Ebola Crisis: we will rise to the challenge

By Catherine Mahony, CAFOD’s Emergency Coordinator for West Africa, who is coordinating our response to the Ebola Crisis in Sierra Leone. Please donate to our Ebola Crisis Appeal>>

Stickers mark houses where Caritas distributed soap and advice in September.I felt more apprehensive about coming to Sierra Leone than I have on most deployments to emergency situations. Not because I’m afraid of catching Ebola – I know that, with the right precautions, the risks are low for someone like me, who won’t be working directly with Ebola patients. What spooked me more was the enormity of the crisis. Forecasts for the coming months vary wildly, but we know that the situation will get worse before it gets better.

I got my cues about life in Freetown as soon as I arrived at the airport. Last year when I was here I was struck by how tactile people were, but now immediately upon greeting someone you notice the flinch: the little shock of restraint as people who are used to hugging and shaking hands hold themselves back.

My first morning was spent driving back and forth to meetings, which gave me a chance to talk to Jacob, CAFOD’s driver. I asked him how things were, and he said they were getting better. I was surprised, and questioned him further, and he said: “Well, better than Liberia.” He’s a pragmatist – he hasn’t seen his family for a month as they are in another district, and he’s told them that they must stay put. “If everyone just stays where they are, soon we’ll see each other again,” he said.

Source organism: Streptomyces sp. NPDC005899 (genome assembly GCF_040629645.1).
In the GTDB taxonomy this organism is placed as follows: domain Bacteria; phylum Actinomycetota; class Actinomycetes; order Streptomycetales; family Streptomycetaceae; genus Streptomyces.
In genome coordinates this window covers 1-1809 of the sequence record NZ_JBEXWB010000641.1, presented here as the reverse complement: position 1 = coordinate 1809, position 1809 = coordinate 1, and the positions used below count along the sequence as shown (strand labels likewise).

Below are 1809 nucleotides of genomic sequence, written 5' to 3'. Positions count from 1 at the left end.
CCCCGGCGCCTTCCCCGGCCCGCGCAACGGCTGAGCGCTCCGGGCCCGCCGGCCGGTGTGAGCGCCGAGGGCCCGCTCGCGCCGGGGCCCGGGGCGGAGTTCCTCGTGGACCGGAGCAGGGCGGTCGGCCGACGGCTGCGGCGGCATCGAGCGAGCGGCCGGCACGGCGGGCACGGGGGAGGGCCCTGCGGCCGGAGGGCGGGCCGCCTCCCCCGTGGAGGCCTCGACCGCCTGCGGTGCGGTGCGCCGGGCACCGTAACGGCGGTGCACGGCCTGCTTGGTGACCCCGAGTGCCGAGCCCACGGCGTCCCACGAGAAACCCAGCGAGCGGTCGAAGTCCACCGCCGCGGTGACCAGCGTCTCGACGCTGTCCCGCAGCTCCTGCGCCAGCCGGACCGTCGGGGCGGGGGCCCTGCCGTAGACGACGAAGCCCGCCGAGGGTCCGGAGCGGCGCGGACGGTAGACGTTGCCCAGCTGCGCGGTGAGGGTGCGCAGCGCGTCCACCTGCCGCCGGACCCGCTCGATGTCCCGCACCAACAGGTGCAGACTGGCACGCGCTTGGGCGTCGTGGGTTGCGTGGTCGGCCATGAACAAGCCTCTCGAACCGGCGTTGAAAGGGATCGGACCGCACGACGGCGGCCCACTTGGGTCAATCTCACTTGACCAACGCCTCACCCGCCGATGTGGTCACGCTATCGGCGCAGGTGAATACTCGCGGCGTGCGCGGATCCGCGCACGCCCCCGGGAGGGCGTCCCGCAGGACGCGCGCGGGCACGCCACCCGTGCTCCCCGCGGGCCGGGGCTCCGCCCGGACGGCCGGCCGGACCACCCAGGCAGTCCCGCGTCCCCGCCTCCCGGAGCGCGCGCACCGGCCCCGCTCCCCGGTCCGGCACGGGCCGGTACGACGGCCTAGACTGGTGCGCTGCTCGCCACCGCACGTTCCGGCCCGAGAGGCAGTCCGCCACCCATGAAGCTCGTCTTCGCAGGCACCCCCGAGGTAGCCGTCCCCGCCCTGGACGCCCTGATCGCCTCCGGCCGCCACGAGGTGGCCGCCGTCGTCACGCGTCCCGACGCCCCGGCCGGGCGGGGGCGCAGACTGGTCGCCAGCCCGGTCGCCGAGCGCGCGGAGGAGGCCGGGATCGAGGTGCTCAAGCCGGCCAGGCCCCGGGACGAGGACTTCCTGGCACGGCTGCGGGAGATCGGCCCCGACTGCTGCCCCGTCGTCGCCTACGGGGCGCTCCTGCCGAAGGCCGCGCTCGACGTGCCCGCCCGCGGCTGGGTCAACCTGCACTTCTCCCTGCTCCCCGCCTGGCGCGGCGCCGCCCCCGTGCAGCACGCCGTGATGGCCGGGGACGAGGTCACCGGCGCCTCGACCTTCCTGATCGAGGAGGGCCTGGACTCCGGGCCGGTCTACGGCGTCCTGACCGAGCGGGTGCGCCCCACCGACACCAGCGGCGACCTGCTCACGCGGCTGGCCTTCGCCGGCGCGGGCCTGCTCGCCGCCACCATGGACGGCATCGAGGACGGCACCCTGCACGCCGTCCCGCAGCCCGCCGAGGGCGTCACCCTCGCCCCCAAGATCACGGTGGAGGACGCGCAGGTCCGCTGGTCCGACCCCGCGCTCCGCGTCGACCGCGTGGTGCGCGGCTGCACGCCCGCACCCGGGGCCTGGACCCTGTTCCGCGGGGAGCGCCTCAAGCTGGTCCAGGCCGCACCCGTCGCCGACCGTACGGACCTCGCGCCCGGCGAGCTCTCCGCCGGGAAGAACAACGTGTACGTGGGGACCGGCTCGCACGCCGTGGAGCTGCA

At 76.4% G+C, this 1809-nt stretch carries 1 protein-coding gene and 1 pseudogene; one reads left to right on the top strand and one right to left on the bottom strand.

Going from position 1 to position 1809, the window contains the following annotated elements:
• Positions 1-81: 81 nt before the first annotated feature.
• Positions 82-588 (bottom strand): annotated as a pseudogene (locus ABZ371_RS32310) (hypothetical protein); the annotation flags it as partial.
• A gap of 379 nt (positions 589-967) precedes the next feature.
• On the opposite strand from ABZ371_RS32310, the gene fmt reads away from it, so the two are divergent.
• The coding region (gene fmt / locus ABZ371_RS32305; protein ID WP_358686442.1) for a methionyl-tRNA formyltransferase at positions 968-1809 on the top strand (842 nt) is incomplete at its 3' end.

As we drove around, I noticed that the markets were still trading, shops were open and people were milling about. A sure sign that business was not so far from usual was the traffic jams that still snarled up around us. Many buildings were dilapidated, but plants burst through them, and a rogue sheep grazed, while pigs ambled through roadside rubbish dumps. It seemed like life was pushing through all the cracks, however messily. Continue reading

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Filed under Africa, disaster, donate, Sierra Leone

CAFOD’s Pope Paul VI lecture

About the author: Sophie Greeley is a passionate CAFOD supporter who found last year’s Pope Paul VI lecture inspiring and thought-provoking. She tells us why she intends to join us again for this year’s Pope Paul VI event on 7 November.

The Right Reverend John Arnold at last year's lecture

The Right Reverend John Arnold, Chair of CAFOD Trustees and Auxiliary Bishop of Westminster, speaking at the Pope Paul VI Lecture last year.

On a cold Friday evening last October, about 400 of us gathered at King’s College in London for CAFOD’s annual Pope Paul VI Memorial Lecture. I was drawn to the lecture title: “A billion reasons to believe in Africa – The long march from ‘the hopeless continent’ to the ‘spiritual lung’ of humanity” and was keen to learn what these billion reasons might include.

The speaker Father Orobator warned us against solely seeing Africa’s development in economic times but suggested employing the work of Indian economist and philosopher Amartya Sen, who says development should be viewed more in terms of people’s quality of life, not just growth in GDP.

Sign up for this year’s Pope Paul VI lecture

This year’s lecture takes place next week, on Friday 7 November. CAFOD has arranged for Bishop Marcelo Sanchez Sorondo from the Pontifical Academy of Social Sciences to talk on the theme of Climate and Poverty. The topic is a very salient one as we approach 2015 and the Sustainable Development Goals. These goals are to be the successors of the Millennium Development Goals and there is currently much discussion in international agencies and CSOs and NGOs regarding what the specific goals should be. We know climate change is affecting the world in lots of ways and the impact climate change is having on countries of the global south is deeply concerning: it’s causing havoc for many of the world’s poorest people. It’s such an interesting area and important to all of us.